Professor Edmund Harriss has made and designed quite a lot of gorgeous mathematical art, including some neat laser cut paper modules that I put together into a pretty ball at the last Gathering for Gardner. So I was pretty excited when he invited me to run a math art workshop at the University of Arkansas math department.

We had discussed a number of workshop ideas when Edmund sent me a picture of his latest laser cut paper sculpture – a gyroid.

Now, the gyroid is a particularly neat mathematical structure. It’s a triply periodic surface that divides space into two unconnected halves, and it shows up in nature in things like butterfly wings, giving them their natural iridescence. It’s also surprisingly incomprehensible to the average person despite living in normal three dimensional space.

The gyroid is closely related to the Schwarz P and D surfaces, which were first described by Hermann Schwarz in 1865, but the gyroid itself remained undiscovered until ~1970, when Alan Schoen, who apparently had a more natural understanding of these surfaces than anyone for the previous century, “intuited” it’s existence. He has a fascinating and detailed page on these surfaces here.

There is a ‘standard’ tiling of the gyroid surface with skew hexagons. These hexagons meet four at a vertex, so there are also “squares” meeting in sixes in the dual to the hexagon tiling (interestingly, the same skew hexagons can be used to tile the Schwarz P and D surfaces, and the tiling for those surfaces still uses six hexagons meeting four at a vertex). This means that it’s relatively easy to create modules that will combine to form a gyroid.

I’ve long thought that the gyroid was a neat surface, but I’ve never tried to construct one myself. However, I was pretty confident that I could construct one, especially with the help of an example and someone who has put a gyroid together in the past. I’ve known for quite some time that the plastic sunglasses that I used to make my Seeing Stars sculptures can be joined together in a variety of ways to make different sunglass sculptures.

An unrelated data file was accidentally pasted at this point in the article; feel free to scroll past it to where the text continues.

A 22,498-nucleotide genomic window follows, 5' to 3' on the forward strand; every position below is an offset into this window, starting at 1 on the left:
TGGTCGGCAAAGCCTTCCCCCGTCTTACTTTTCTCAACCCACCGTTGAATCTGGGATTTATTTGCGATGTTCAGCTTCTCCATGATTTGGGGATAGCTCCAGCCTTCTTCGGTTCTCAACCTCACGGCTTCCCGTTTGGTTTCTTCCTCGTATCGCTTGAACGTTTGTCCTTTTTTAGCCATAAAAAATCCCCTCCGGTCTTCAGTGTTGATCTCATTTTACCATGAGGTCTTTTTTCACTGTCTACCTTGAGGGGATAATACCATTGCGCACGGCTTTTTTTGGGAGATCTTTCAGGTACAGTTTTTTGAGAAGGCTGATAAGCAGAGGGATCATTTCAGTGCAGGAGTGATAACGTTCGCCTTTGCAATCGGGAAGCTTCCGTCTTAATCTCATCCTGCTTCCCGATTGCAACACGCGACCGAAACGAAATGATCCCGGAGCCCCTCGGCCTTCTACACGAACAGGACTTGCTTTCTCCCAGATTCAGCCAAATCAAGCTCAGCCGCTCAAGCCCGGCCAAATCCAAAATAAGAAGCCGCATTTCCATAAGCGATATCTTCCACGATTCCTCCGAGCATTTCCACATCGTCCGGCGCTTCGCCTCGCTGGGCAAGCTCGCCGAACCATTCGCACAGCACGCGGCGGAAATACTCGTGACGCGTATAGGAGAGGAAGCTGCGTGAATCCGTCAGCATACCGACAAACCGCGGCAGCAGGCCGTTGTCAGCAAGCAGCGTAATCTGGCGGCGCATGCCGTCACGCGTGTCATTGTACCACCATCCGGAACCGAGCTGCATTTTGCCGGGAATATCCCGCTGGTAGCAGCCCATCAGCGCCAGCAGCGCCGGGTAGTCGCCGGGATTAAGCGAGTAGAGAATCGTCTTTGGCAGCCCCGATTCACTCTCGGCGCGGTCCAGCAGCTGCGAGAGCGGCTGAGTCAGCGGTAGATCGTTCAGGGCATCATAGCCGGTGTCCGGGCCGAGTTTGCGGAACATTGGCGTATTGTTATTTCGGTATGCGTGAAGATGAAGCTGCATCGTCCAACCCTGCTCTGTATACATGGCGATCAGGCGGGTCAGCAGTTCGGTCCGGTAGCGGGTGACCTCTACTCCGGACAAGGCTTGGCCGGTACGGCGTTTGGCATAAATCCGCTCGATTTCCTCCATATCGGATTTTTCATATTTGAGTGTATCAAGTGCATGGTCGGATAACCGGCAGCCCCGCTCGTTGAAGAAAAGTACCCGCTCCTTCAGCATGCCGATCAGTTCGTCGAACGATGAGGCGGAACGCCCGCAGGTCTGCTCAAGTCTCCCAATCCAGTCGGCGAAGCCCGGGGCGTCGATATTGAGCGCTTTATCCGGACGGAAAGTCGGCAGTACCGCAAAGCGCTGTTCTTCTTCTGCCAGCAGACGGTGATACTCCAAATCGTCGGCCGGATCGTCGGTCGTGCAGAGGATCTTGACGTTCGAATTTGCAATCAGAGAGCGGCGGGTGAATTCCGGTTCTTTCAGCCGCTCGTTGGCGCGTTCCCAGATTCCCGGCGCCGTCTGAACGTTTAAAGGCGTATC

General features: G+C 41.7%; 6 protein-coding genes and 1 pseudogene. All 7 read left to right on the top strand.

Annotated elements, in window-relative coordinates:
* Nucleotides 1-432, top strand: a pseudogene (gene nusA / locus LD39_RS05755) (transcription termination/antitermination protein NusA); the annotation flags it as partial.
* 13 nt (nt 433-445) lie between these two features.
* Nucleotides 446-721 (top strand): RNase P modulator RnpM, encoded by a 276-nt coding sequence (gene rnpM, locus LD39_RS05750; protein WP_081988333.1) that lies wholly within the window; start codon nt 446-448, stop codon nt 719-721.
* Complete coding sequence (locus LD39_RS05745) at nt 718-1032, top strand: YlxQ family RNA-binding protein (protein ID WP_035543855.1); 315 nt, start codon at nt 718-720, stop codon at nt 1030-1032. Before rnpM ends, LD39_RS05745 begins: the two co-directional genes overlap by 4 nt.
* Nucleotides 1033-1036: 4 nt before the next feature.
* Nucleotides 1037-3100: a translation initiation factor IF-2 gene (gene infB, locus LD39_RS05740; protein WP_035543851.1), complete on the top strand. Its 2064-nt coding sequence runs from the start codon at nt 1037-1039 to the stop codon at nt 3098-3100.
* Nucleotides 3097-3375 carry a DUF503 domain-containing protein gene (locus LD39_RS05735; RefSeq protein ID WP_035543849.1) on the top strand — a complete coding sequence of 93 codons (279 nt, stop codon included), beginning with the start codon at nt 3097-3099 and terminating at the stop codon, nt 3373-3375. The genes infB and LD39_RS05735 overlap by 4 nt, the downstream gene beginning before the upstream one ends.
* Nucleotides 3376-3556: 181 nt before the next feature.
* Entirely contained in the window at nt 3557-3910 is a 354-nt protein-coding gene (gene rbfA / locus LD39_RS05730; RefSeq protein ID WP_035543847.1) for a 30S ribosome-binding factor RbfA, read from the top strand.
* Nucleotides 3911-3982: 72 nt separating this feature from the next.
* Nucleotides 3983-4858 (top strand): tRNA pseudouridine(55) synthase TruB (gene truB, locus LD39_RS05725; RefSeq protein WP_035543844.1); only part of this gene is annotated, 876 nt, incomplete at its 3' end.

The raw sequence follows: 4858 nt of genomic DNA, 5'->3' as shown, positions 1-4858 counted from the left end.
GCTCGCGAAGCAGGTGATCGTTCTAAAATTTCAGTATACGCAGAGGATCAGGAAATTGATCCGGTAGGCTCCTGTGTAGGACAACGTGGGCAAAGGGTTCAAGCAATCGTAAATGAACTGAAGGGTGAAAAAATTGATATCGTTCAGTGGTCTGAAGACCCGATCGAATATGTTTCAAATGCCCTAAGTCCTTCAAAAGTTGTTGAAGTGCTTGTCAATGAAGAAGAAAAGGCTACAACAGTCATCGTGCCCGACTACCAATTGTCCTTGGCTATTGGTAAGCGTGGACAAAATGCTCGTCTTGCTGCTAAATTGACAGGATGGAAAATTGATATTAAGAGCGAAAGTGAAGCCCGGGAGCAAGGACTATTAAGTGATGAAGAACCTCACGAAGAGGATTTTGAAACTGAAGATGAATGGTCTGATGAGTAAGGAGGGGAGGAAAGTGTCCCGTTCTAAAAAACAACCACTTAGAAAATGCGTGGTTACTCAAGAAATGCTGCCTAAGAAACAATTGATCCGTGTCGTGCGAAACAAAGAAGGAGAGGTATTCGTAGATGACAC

Upon seeing Edmund’s gyroid, I promptly dismantled a sunglass sculpture to make test skew hexagon modules, then somehow convinced Edmund that making a completely untested sunglass gyroid sculpture would be a good use of my visit time (to be fair, we had the sunglass sculptures that I had already made as backups).

The construction started off with quite a lot of sunglasses and Edmund’s little section of paper gyroid for reference. While I had previously made some suitable test modules for the sculpture at home, I ended up spending some time redesigning my module right before the workshop in Arkansas. It turned out to be a good decision, as the new module was strictly superior.

We started by making some modules. Then, we pieced a small number of them together experimentally. So far, so good.

This was pretty tiring work, so we all took a break for Fibonacci Lemonade. Unsurprisingly, attendence for the math club at least tripled for this part of the event. For those following along at home, it’s a bit easier to layer Fibonacci Lemonade when you have tall skinny glasses.

Finally, we completed the construction. My assistants in these two photos are math club president Josh Nunley and VP Jesse Horton, who were incredibly helpful both in organization of the event, and in the construction of our gyroid.

Success!

The sunglass sculpture (being held by Jesse) turned out quite a bit bigger than Edmund’s laser cut paper version (being held by Edmund), but still not nearly as big as the real infinite surface.

Working with VR makes me prone to describing things as the “first ever bla-bla-bla”. I think you can figure out how that applies to the sunglass gyroid.

ps. I overestimated how many sunglasses we would use for our gyroid (to be fair, if construction had gone faster, we could presumably have used all of them). Fortunately, the math club put them to good use after I was gone construction some nice geometric shapes similar to my Seeing Stars sculptures.